DESPITE many decades of sudden infant death syndrome research, mainstream researchers have not yet constructed a congruent and plausible patho-mechanism for these deaths.
Most research so far has been arbitrary in terms of epidemiology and pathology and has had little, if any, regard to the findings in physiologically monitored SIDS cases captured on memory monitors, or consistency of pathological findings.
However, an infection model of SIDS may provide some answers. Because of the importance of the gut microbiome in the development of the infant immune system and maintaining the physiological integrity of the gut, I was part of a team that conducted an investigation into the gut microbiome of SIDS and live babies.
Previous sterile site findings and earlier research showed that Staphylococcus aureus and Escherichia coli were more often found in babies who died from SIDS than in those who died from other causes. Based on this work, we developed a hypothesis, similar to one outlined earlier, proposing that a brief bacteraemia occurred prior to death.
The hypothesis included pathogen recognition defectiveness supported by the finding of immune response (IR) gene defects, eg, IL-10 low-producer polymorphism. Bacteraemic episodes are common in early life, so “normal” babies who lack genetic IR defects would be better able to cope with these events and survive the bacteraemia without an adverse outcome.
The bacteraemia could result from defective gut wall integrity or defences. An altered or “abnormal” gut microbiome may influence gut defences or cause possible inflammation and therefore could affect translocation of pathogens such as S. aureus and certain pathotypes of E. coli resident in the infant gut. Extraintestinal and uropathogenic E. coli pathotypes are overrepresented in SIDS cases as is S. aureus.
Our research showed significant changes in gut microflora occurred with age and these differed significantly between SIDS and “control” babies, suggesting that factors influencing colonisation of the gut in SIDS infants during the first few months of life differ from those of live comparison babies. This could imply that the gut itself, and/or the innate and/or adaptive immune systems of SIDS infants are compromised in some way. We suggest an “abnormal” gut microbiome could be responsible.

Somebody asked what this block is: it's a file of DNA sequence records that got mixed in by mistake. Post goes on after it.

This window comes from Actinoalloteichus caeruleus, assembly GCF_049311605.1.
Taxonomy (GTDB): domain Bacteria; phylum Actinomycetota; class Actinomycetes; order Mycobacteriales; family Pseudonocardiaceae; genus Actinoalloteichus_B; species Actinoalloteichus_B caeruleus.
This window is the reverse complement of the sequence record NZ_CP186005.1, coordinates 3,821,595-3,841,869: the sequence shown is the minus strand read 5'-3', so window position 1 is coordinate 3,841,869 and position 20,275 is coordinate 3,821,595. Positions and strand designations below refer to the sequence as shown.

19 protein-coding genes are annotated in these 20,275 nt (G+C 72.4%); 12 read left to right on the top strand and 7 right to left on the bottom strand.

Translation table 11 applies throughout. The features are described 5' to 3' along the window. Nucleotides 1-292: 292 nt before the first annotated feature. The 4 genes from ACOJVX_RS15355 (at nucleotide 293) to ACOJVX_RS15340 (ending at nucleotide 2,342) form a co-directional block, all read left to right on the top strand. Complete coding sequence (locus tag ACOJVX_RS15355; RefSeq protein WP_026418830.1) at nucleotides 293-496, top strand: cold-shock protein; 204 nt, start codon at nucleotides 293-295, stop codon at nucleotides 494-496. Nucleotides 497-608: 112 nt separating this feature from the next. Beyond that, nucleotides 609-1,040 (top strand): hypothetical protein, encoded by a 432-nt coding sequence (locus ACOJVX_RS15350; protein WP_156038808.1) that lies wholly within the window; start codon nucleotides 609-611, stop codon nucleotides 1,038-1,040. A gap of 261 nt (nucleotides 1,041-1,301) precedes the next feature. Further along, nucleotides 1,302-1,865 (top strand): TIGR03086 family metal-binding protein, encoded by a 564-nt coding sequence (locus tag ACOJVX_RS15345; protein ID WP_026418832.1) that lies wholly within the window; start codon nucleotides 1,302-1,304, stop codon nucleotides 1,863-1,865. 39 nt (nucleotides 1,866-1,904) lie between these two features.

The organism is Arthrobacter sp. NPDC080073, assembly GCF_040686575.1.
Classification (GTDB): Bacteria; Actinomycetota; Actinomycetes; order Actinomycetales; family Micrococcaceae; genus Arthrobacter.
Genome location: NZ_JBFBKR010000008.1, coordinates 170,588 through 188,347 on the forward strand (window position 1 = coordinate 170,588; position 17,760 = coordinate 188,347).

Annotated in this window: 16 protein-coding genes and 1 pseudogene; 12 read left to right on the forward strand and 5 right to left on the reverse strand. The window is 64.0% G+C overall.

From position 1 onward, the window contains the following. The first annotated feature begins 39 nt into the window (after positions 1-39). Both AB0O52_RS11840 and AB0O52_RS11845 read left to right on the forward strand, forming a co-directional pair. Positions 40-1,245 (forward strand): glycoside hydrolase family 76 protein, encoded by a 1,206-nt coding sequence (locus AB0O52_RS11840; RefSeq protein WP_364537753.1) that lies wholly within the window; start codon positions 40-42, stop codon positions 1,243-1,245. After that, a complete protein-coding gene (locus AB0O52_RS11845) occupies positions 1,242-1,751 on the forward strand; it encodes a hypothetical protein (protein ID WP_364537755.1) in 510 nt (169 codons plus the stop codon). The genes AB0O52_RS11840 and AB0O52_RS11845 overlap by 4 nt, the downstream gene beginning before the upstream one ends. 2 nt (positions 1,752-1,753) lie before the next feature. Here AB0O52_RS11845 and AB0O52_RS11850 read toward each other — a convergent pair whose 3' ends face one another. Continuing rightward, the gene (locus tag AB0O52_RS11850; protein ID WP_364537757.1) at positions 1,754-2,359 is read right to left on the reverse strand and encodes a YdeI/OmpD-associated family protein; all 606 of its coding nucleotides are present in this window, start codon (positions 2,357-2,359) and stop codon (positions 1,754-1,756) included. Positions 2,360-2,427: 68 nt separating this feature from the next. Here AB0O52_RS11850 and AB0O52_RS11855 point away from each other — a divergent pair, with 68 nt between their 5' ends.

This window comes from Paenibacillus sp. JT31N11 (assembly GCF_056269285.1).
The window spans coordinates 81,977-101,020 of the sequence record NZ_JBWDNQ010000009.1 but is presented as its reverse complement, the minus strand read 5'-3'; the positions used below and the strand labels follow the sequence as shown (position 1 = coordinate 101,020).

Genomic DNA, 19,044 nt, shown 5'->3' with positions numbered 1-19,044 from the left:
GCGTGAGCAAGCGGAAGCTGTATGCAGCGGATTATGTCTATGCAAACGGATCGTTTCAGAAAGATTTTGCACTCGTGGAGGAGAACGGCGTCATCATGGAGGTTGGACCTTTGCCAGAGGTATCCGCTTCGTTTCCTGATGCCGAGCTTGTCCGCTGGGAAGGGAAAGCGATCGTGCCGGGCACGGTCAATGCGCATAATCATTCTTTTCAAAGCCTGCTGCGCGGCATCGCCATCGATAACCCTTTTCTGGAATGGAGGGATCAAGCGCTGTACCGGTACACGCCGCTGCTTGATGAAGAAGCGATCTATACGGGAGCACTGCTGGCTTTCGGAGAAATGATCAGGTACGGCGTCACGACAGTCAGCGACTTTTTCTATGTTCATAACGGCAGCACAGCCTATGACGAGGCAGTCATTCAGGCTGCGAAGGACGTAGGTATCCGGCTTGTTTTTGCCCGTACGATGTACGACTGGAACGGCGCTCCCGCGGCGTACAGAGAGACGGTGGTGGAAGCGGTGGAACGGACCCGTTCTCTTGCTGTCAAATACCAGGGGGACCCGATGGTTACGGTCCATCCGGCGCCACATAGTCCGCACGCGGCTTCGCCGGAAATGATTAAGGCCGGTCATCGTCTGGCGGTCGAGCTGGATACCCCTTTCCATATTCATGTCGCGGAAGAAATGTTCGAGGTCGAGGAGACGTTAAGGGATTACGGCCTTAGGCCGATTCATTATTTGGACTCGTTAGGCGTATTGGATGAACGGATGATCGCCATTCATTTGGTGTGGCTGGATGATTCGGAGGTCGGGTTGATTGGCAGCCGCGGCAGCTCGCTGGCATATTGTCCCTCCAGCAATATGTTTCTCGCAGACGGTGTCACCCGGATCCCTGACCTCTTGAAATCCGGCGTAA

The research also showed the gut microbiome of SIDS babies differs from that of normal babies, particularly the overarching finding of significantly more babies dying while lying prone, with S. aureus colonisation, than babies similarly colonised but dying in other positions (supine/side). This supports the hypothesis that prone sleep position increases the risk of such colonisation and therefore provides a congruent explanation as to why sleeping prone increases SIDS risk. There was a highly significant association between prone sleeping and S. aureus in both gut and a sterile site.
Considered together with our findings, the theory that bacterial infection plays a role in the final events of SIDS is supported by a large body of evidence — sterile site swabs indicate bacteraemia and we know that bacteraemia is a profound inducer of hypoxaemia (seen in the terminal stages); there is evidence that fever precedes some SIDS deaths; and pathological findings of intrathoracic petechiae, heavy wet lungs and liquid blood/elevated fibrin degradation products that are all compatible with a process of bacterial sepsis, together with the physiological findings of hypoxaemia and bradycardia and asystole followed by gasping. These observations point to the possibility that bacterial sepsis/toxaemia is the final event in SIDS pathogenesis.
Therefore, arguments in favour of respiratory or brainstem compromise, one could contend, evaporate.
Our microbiome findings raise the possibility for trials of a prevention program to provide the “correct” microbiome to babies early in life. If sustained colonisation is achievable, this would be a simple and relatively cheap and novel approach to help eliminate this tragic and enigmatic condition.
Professor Paul Goldwater is a consultant in clinical microbiology and infectious diseases at SA Pathology (at the Women’s & Children’s Hospital, Adelaide).